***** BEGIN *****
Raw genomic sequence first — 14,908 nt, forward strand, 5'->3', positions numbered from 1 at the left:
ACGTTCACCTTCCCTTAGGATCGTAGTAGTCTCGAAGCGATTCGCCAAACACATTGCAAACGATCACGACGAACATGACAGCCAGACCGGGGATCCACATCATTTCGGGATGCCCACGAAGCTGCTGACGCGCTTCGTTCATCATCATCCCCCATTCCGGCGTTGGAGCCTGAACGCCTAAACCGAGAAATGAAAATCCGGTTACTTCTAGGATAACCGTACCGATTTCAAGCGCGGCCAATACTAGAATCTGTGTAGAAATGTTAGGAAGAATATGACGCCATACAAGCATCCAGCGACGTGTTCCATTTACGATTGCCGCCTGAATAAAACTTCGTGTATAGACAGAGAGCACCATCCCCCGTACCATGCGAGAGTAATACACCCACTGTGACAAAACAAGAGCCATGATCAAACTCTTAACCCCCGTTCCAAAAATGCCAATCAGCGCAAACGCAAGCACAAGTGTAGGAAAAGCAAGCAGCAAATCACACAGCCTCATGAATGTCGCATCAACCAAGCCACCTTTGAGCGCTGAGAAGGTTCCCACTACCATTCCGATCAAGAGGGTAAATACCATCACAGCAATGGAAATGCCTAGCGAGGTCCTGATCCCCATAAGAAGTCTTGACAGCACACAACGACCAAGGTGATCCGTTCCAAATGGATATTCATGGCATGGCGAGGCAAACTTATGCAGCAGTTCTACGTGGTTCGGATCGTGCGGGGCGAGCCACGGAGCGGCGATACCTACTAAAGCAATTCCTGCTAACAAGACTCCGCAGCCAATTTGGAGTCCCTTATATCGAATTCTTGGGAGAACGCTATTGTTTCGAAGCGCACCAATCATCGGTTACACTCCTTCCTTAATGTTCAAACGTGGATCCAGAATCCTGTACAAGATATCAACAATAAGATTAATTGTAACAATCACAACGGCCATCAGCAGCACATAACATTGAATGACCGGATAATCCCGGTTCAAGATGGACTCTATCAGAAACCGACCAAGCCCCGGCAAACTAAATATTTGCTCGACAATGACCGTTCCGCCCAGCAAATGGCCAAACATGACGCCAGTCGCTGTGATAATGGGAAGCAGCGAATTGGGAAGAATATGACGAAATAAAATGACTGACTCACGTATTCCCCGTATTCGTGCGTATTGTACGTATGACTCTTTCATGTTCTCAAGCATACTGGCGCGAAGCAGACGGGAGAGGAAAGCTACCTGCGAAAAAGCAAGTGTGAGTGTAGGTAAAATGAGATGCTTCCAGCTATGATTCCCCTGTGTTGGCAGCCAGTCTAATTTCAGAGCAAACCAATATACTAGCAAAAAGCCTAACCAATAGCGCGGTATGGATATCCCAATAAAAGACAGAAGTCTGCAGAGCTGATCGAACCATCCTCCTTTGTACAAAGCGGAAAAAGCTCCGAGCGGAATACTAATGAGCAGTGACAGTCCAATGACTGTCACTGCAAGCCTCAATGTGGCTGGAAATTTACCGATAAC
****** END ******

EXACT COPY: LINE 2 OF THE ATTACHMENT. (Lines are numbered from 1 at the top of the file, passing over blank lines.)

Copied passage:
ACGTTCACCTTCCCTTAGGATCGTAGTAGTCTCGAAGCGATTCGCCAAACACATTGCAAACGATCACGACGAACATGACAGCCAGACCGGGGATCCACATCATTTCGGGATGCCCACGAAGCTGCTGACGCGCTTCGTTCATCATCATCCCCCATTCCGGCGTTGGAGCCTGAACGCCTAAACCGAGAAATGAAAATCCGGTTACTTCTAGGATAACCGTACCGATTTCAAGCGCGGCCAATACTAGAATCTGTGTAGAAATGTTAGGAAGAATATGACGCCATACAAGCATCCAGCGACGTGTTCCATTTACGATTGCCGCCTGAATAAAACTTCGTGTATAGACAGAGAGCACCATCCCCCGTACCATGCGAGAGTAATACACCCACTGTGACAAAACAAGAGCCATGATCAAACTCTTAACCCCCGTTCCAAAAATGCCAATCAGCGCAAACGCAAGCACAAGTGTAGGAAAAGCAAGCAGCAAATCACACAGCCTCATGAATGTCGCATCAACCAAGCCACCTTTGAGCGCTGAGAAGGTTCCCACTACCATTCCGATCAAGAGGGTAAATACCATCACAGCAATGGAAATGCCTAGCGAGGTCCTGATCCCCATAAGAAGTCTTGACAGCACACAACGACCAAGGTGATCCGTTCCAAATGGATATTCATGGCATGGCGAGGCAAACTTATGCAGCAGTTCTACGTGGTTCGGATCGTGCGGGGCGAGCCACGGAGCGGCGATACCTACTAAAGCAATTCCTGCTAACAAGACTCCGCAGCCAATTTGGAGTCCCTTATATCGAATTCTTGGGAGAACGCTATTGTTTCGAAGCGCACCAATCATCGGTTACACTCCTTCCTTAATGTTCAAACGTGGATCCAGAATCCTGTACAAGATATCAACAATAAGATTAATTGTAACAATCACAACGGCCATCAGCAGCACATAACATTGAATGACCGGATAATCCCGGTTCAAGATGGACTCTATCAGAAACCGACCAAGCCCCGGCAAACTAAATATTTGCTCGACAATGACCGTTCCGCCCAGCAAATGGCCAAACATGACGCCAGTCGCTGTGATAATGGGAAGCAGCGAATTGGGAAGAATATGACGAAATAAAATGACTGACTCACGTATTCCCCGTATTCGTGCGTATTGTACGTATGACTCTTTCATGTTCTCAAGCATACTGGCGCGAAGCAGACGGGAGAGGAAAGCTACCTGCGAAAAAGCAAGTGTGAGTGTAGGTAAAATGAGATGCTTCCAGCTATGATTCCCCTGTGTTGGCAGCCAGTCTAATTTCAGAGCAAACCAATATACTAGCAAAAAGCCTAACCAATAGCGCGGTATGGATATCCCAATAAAAGACAGAAGTCTGCAGAGCTGATCGAACCATCCTCCTTTGTACAAAGCGGAAAAAGCTCCGAGCGGAATACTAATGAGCAGTGACAGTCCAATGACTGTCACTGCAAGCCTCAATGTGGCTGGAAATTTACCGATAAC